The South African rental property industry, like many other sectors, continues to feel the effects of COVID-19 with a shrinking viable tenant pool, lower tenant affordability and high arrears. How are agents responding?
In November 2019, PayProp undertook its first survey of SA estate agents to determine their perceptions of the state of the rental industry. Fast forward to April 2021, and the results of the second PayProp State of the Rental Industry Survey are out.
Here are some of the top findings.
Top agent challenges
The top three challenges listed by agents in 2020 remained the same as the year before, but with a significant increase in respondents struggling to ‘find good tenants’ – from 24% in 2019 to 51% in 2020.
The battle with arrears likewise remains high on the list as well as the challenge of conducting routine inspections at rental properties.
Johette Smuts, Head of Data Analytics at PayProp, says the drop in availability of ‘good tenants’ is linked to many South Africans facing financial strain due to the pandemic, whilst others have taken advantage of low interest rates to purchase property. “Good tenants have found it far easier to qualify for home loans than ever before, and are consequently leaving their rental properties for owned properties.”
With the financial strain on tenants affecting their ability to pay rent, agents have had to be creative to keep cash flow going, find tenants and keep mandates.
“It is encouraging for continued security of tenure to see how agents have worked with tenants to help them overcome cash flow problems,” says Smuts. “The survey results show that 93% of respondents agreed to some form of alternative payment arrangement with tenants, which also clarifies why 60% of respondents reported an increase in time spent on monthly administration – revisiting payment arrangements can be very time-consuming!”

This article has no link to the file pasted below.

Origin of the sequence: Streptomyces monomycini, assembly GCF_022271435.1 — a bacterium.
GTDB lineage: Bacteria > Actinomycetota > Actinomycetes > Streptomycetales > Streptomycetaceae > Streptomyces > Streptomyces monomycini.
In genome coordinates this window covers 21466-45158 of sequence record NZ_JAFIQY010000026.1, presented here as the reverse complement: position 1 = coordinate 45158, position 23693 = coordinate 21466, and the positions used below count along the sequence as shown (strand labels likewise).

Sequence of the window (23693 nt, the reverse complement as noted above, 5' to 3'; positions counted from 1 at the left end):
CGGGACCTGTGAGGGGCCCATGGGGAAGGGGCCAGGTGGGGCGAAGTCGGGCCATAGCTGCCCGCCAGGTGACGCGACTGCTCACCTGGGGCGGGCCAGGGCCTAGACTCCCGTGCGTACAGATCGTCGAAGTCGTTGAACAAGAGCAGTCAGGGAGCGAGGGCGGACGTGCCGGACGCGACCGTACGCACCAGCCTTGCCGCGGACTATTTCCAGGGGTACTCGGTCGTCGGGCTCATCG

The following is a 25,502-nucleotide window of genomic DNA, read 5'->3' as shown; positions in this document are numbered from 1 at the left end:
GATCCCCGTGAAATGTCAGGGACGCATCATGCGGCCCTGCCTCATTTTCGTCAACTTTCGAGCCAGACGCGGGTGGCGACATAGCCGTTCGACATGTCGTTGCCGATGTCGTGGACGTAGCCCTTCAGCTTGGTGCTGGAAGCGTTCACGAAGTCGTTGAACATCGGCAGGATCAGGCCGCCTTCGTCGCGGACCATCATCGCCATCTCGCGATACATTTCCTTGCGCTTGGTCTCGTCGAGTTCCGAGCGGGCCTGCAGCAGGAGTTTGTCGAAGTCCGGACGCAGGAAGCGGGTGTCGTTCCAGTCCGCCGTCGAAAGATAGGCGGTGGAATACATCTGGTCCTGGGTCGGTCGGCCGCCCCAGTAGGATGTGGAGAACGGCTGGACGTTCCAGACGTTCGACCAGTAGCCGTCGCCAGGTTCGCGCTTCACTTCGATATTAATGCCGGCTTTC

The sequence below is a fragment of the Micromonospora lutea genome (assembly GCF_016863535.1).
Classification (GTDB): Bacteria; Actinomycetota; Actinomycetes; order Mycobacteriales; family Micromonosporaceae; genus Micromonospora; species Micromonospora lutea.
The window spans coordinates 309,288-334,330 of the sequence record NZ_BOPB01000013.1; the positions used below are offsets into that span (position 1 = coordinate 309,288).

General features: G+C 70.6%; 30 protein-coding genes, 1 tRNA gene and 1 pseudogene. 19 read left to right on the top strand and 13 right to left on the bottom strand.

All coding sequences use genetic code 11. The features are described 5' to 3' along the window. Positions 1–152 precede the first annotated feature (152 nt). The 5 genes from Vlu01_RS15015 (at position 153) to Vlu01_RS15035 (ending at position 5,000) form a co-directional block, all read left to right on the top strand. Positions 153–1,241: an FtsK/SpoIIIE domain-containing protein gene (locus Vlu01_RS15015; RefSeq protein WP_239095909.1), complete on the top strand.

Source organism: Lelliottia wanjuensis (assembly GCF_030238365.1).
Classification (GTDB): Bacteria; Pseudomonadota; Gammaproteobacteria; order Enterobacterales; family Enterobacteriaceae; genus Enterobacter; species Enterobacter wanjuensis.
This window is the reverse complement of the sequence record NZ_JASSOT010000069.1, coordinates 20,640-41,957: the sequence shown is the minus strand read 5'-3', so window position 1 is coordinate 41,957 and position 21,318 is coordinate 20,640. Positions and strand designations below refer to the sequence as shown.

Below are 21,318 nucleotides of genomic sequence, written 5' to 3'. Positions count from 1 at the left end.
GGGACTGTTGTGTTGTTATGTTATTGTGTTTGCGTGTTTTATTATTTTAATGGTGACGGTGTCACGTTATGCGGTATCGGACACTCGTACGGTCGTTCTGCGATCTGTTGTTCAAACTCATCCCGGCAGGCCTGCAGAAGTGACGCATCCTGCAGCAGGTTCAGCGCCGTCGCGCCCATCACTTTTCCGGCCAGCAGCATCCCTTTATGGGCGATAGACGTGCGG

Almost two thirds of survey respondents confirmed that they had lowered their commission in order to retain a mandate, a move that could negatively affect their businesses over both the short and long term. “Agents might struggle to justify raising their commission in the long term without the addition of services,” says Smuts.
Another risky move seen in the results was a 63% vote in favour of securing a good tenant without a damage deposit, over an average tenant with a damage deposit in place.
“Damage deposits exist to protect property owners against any damage and potential arrears once a lease has come to an end, so it’s a risky decision on the agent’s behalf to secure a tenant without it,” says Smuts.
One good outcome of the pandemic was the forced adoption of technology to digitise work processes and overcome bigger distances enforced by the nationwide lockdowns.
Smuts says 96% of respondents reported using technology frequently in their businesses with 98% saying they believe technology enhances their jobs and businesses. 89% of respondents indicated that technology-enabled tools like virtual and 3D tours would remain in a post-pandemic world.
Looking ahead, the survey showed that 68% of agents were most worried about the ongoing effects of COVID-19 on their businesses. Others listed an oversupply of properties as a concern, as well as vacant properties and the ability to fill these with quality tenants.
“However, it’s encouraging to see that even during one of the toughest years, only 15% of respondents considered actually selling their agency. In fact, just short of 80% responded that they see themselves working in the property industry in five years’ time.”
“The events of the past year have certainly steeled the resolve of property agents, and with much of the worst behind us, we can really start to look forward to what the future holds,” says Smuts.